Diabetes and Your Vision
Seniors with high blood-sugar levels (diabetes) are at a higher risk for eye health issues. Diabetic Macular Edema (DME) is an eye disease that attacks the vessels in the back of the eye, and left untreated, results in reduced vision or even blindness.
DME begins with uncontrolled diabetes. The high blood sugar levels harm all the blood vessels of the body. The vessels in the retina of the eye are severely injured. The retina’s job is to send images to the brain, and an injury of the retina results in poor images being being sent.
The body naturally reacts to the harm by producing more of the protein called Vascular Endothelial Growth Factor (VEGF). If there is an over production of VEGF, it will weaken the walls of the blood vessels and overtime the blood vessel develops small holes that leak blood into the retina. The retina then swells and thickens is a condition known as Diabetic Retinopathy. The macula lies in the center of the retina and its role is create a clear, sharp image and send it to the brain. When it becomes swollen the clarity of the image is lost.
An Edema is the medical term for swelling caused by fluid build-up. Simply put DME is a fluid build-up in the back of the eye, caused by diabetes.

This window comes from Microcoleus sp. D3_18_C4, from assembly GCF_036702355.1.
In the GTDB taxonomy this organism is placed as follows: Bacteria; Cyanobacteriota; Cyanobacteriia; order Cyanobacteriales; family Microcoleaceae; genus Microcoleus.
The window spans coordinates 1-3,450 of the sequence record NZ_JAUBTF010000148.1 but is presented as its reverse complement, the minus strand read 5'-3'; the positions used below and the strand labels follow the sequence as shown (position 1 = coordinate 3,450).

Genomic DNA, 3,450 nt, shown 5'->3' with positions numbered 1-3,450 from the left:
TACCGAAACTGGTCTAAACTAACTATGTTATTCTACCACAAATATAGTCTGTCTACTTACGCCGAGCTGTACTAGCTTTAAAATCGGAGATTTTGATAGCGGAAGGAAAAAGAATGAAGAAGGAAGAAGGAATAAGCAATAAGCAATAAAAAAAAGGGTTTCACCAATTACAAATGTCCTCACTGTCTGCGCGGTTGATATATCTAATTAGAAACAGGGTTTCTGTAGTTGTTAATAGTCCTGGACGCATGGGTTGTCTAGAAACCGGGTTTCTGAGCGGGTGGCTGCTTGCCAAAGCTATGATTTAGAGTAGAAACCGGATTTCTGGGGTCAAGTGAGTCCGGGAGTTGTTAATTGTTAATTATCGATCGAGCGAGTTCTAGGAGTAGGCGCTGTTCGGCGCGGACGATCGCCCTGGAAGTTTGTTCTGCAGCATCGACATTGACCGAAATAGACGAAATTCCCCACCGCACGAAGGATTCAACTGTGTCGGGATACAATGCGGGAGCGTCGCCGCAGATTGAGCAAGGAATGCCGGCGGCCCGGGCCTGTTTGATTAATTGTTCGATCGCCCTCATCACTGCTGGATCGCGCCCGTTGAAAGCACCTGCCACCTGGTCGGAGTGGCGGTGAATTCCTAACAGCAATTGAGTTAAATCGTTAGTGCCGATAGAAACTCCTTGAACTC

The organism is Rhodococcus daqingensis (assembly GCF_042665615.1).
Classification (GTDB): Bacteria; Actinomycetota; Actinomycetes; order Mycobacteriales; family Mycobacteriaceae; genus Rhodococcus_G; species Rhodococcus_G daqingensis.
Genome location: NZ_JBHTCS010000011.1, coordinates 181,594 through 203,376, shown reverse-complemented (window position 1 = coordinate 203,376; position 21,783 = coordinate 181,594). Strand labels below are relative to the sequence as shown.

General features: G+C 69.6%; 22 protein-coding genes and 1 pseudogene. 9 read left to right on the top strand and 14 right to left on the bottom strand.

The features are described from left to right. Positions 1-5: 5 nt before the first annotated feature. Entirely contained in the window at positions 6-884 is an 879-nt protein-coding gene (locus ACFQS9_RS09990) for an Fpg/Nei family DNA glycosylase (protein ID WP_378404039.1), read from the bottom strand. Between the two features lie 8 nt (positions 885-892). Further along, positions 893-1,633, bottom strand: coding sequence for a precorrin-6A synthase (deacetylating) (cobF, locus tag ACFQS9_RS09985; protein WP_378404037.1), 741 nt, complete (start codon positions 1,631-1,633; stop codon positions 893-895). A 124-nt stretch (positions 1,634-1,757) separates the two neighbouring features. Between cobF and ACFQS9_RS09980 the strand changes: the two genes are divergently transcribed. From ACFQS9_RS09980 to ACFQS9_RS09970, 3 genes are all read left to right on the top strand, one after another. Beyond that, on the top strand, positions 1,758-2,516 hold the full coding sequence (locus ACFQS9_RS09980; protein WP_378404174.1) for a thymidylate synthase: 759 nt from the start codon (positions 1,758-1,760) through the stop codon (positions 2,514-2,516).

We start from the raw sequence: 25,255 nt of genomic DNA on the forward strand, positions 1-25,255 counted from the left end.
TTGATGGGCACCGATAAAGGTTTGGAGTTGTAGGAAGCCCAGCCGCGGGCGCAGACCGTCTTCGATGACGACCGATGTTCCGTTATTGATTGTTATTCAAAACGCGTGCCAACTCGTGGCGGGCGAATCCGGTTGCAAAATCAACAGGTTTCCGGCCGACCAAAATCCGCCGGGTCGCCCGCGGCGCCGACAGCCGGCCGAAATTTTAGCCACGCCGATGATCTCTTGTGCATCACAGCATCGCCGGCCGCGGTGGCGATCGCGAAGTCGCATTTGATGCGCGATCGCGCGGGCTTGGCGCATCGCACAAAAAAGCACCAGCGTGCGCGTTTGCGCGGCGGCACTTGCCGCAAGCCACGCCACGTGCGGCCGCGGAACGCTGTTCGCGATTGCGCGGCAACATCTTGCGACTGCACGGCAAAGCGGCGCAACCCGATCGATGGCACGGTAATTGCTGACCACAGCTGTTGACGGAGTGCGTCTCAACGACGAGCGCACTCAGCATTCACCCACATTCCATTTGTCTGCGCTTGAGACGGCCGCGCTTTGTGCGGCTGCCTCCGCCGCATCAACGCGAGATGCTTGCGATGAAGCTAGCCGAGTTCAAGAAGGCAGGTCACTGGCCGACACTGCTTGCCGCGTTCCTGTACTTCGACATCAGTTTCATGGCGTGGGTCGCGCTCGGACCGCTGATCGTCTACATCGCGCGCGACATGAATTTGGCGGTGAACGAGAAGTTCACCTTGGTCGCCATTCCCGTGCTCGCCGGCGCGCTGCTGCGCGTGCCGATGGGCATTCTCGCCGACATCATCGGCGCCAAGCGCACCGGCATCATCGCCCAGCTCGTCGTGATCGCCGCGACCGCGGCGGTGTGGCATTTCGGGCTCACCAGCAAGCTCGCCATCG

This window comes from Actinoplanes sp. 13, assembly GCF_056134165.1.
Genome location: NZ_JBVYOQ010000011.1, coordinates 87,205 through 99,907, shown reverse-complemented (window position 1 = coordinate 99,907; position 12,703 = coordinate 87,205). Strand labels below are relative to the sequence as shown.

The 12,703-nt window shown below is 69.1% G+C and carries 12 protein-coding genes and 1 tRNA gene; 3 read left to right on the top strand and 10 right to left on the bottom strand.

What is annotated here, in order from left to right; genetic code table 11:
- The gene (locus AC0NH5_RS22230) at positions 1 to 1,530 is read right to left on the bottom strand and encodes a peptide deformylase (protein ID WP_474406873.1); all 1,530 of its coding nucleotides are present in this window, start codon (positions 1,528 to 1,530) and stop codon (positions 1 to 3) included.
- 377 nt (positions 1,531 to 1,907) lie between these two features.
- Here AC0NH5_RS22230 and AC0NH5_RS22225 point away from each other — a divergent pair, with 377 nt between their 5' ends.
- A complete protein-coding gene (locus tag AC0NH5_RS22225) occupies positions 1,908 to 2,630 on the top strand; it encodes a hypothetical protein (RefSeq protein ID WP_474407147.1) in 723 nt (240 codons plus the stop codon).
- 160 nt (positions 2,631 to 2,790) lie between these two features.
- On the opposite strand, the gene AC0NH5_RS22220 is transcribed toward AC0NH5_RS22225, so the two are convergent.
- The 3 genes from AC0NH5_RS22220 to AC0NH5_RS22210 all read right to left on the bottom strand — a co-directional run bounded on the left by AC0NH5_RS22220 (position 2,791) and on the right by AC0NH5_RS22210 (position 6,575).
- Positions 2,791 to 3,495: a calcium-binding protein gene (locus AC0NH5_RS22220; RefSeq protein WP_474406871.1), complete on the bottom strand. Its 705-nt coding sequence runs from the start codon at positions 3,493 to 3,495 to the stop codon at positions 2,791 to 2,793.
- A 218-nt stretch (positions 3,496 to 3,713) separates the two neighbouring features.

Those who are at much higher risk of DME are those seniors who have high blood pressure, high cholesterol, smoke or live a very sedentary life. Others that may be at risk are those with a long period of untreated Diabetic Retinopathy, pregnant, Hispanic or African-American.
There are two types of DME, Focal DME which is small spots of fluid leaking, and Diffuse DME which are leaks and swelling throughout the macula.
One problem for seniors is that they could have DME and not even know it. The changes in vision are so slow that they do not get detected, or they may have DME in only one eye. However, for those seniors who do experience symptoms, their macula are unable to produce sharp, clear images. The colors will become faded and washed out. The image may become wavy or blurred, cause issues with recognizing faces, reading, watching tv, and driving.